September 19, 2017
September 19, 2017
People in East Africa with albinism face serious discrimination. A Kisangani woman, working to become the city’s first doctor with the condition, hopes to change minds and fight stigma in her community.
KISANGANI, DEMOCRATIC REPUBLIC OF CONGO — Véronique Lemba, 25, is doing rounds at the local hospital – a first for a person with albinism in Kisangani.
One of nine children, Lemba says she worked hard to overcome many obstacles.
“I was born albino, which means that I saw myself differently from my siblings and parents. But I always felt love from all of them,” she says. “In elementary school, I always earned good grades, and was at the top of my class. As a result, I earned people’s respect.”
But book smarts only got her so far.
“Integrating with kids in school was also an issue that wasn’t easy for me because I was shunned by some of my classmates,” she says. “But my deep desire was to change people’s perceptions of my condition, which is simply caused by defective production of melanin.”
Lemba, like other people with albinism, lacks pigment in her skin, which means she is prone to sunburns that can quickly transform into third-degree burns.
“Here in Kisangani temperatures are always high, which doesn’t make things any easier for me because my skin burns in the sun,” she says, adding that her inability to play outside added to her isolation as a child.
But today she’s working to undo discrimination at the next level: Lemba is poised to become the first medical doctor with albinism in the city of Kisangani, supervisors in the hospital confirm.
Throughout East Africa, people with albinism are discriminated against, abandoned and even hunted for their body parts. In Kisangani, DRC’s third-largest urbanized city, Lemba says conditions are similar.
Françoise Mbuyi Mutombo, GPJ DRC
Historically, people with albinism in Kisangani have struggled even for basic education, says Servain Ndumba , the president of the Association pour la Protection et le Développement de la Personne Albinos à Kisangani. He says Lemba becoming the first local doctor with albinism is going to set a great example for others.
“She’s setting them on a path towards plucking up the courage to be useful to society in all aspects of life,” he says. “She’s strong and always concerned about the health of her fellow members of the association. Talking quite frankly, we all love her.”
There are more than two hundred members of the local association, but just 48 have attended school, Ndumba says.
“Seventy percent of [people with albinism] don’t get the slightest chance to go to school,” he says, citing data collected by the association. As a result, the majority of people with albinism here are illiterate.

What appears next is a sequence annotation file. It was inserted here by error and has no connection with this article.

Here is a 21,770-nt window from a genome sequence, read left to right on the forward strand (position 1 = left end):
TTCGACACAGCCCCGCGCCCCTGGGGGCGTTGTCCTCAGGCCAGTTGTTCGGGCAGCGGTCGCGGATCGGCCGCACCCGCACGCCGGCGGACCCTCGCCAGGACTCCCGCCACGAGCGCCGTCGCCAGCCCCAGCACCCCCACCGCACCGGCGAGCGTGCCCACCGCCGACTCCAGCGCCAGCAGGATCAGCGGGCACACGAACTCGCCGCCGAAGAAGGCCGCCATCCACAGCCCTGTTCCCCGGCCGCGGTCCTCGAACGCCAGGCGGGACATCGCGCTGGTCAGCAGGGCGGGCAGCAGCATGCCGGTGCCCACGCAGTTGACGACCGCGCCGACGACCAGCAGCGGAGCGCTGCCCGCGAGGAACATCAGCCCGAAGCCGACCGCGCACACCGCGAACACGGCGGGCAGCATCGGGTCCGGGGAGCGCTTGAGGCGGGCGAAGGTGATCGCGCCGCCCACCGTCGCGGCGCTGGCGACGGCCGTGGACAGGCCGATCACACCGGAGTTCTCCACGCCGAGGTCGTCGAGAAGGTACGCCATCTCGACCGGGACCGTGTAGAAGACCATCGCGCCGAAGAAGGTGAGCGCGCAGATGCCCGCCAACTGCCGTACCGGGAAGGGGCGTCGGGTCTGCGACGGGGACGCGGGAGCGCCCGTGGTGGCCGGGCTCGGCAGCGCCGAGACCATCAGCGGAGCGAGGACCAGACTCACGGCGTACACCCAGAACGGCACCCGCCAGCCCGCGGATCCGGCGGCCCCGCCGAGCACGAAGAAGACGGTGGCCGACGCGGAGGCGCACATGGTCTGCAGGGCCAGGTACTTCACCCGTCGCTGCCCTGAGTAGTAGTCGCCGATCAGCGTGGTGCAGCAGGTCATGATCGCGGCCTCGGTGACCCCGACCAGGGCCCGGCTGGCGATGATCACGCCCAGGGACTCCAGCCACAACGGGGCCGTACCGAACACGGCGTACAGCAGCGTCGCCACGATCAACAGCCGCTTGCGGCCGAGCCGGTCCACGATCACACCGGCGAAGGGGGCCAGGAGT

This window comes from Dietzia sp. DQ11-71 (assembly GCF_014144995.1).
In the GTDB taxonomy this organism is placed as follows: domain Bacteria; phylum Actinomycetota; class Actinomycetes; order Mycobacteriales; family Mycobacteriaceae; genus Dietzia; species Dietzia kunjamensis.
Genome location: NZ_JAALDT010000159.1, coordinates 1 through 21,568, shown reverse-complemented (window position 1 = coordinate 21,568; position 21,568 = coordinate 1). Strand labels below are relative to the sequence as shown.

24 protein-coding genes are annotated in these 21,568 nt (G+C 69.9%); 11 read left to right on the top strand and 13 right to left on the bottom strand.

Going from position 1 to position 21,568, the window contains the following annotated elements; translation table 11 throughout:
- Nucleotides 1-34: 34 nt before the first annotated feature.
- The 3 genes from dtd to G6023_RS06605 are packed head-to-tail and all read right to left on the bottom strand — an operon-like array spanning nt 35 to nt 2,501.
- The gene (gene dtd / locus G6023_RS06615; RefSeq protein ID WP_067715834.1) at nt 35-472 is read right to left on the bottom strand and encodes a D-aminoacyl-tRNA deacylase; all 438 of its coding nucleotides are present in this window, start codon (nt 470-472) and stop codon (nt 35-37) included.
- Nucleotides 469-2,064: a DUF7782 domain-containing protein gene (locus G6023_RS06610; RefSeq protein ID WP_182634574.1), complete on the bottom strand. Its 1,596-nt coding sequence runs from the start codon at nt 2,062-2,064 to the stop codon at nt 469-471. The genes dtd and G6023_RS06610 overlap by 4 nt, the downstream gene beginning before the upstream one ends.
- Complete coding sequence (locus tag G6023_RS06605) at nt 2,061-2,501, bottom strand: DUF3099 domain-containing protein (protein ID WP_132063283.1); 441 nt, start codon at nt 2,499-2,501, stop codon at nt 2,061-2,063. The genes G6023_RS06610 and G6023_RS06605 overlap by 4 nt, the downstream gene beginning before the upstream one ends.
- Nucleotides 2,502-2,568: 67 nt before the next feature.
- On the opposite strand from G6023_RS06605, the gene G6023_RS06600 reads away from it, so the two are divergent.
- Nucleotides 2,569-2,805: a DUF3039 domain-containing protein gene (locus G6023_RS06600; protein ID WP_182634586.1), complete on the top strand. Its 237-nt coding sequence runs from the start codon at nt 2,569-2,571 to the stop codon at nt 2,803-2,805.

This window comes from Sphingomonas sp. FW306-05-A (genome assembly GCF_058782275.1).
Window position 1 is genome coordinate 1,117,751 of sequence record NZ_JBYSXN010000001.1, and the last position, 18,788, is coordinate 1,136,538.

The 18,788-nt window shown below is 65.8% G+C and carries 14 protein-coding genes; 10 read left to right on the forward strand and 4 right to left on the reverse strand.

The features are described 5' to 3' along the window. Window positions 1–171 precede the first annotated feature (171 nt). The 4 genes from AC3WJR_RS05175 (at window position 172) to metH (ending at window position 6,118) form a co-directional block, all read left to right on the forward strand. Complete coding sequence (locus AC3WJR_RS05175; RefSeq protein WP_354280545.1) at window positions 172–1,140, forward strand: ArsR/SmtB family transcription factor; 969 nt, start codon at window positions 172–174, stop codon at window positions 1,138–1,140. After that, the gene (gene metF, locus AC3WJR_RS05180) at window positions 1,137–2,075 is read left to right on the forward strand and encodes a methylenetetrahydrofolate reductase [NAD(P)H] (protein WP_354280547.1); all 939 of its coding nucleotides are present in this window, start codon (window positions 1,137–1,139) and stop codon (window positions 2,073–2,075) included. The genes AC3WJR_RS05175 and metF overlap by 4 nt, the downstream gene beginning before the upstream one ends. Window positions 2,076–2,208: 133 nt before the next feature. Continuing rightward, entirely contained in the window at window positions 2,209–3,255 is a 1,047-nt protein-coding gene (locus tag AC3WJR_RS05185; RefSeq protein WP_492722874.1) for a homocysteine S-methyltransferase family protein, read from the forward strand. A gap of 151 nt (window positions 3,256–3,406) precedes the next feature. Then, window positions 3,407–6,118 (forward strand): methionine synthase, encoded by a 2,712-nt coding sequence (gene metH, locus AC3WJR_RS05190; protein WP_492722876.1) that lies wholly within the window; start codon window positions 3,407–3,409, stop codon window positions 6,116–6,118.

Lemba, who is also a member of the association, says education has to be a top priority for the albinism community.
“Soon, I’ll become a medical doctor,” she says. “I’m making my best effort to change the situation of people like me. I hold out hope that one day my community will understand that a child born with albinism is not a curse.”
Françoise Mbuyi Mutombo, GPJ DRC
Vincent Melangana, a medical doctor working at Hôpital Général de Référence Makiso, who is Lemba’s supervisor, says she performs her duties well. He says she occasionally faces discrimination while treating patients who are reluctant to be treated by a person with albinism, but perseveres and makes all of her patients feel safe and comfortable.
“She treats patients with loving care,” he says. “Seeing people who need medical care is never tiring to her. Honestly, she’s a hardworking resident.”
François Lemba, her father, says he’s proud of his daughter because she has proved that albinism is not a disability.
“My daughter is unique in every way,” he says proudly. “To me, what she does is quite a feat, thus leading me to rejoice at the fact that I’m so blessed with such a wonderful child.”
Today, he says, he is proud to see his daughter becoming well-known throughout Kisangani. He hopes to be an inspiration to other parents who may still be struggling to accept their children born with albinism.
Parents like Charlie, who asked that her last name not be used for fear of increasing stigma against her family, face myriad hardships at home.
“Since I gave birth to two albino children, things haven’t gone well in my marriage,” she says. “I have seven children, and two of them were born with albinism. Their albinism has made my husband apathetic towards them.”
Véronique Lemba says she hopes her path will decrease stigma in the community. She is on track to complete her residency within the next 24 months.
“I’ll become a medical doctor and finally be able to fight for the improvement of the health of [people with albinism],” she says.
As she finds success in her career, she says she has plans to help other kids in her community.
“I look forward to being able to set up a mechanism that will facilitate all albinos’ access to sunscreen lotion,” she says.
Ndayaho Sylvestre, GPJ, translated the article from French.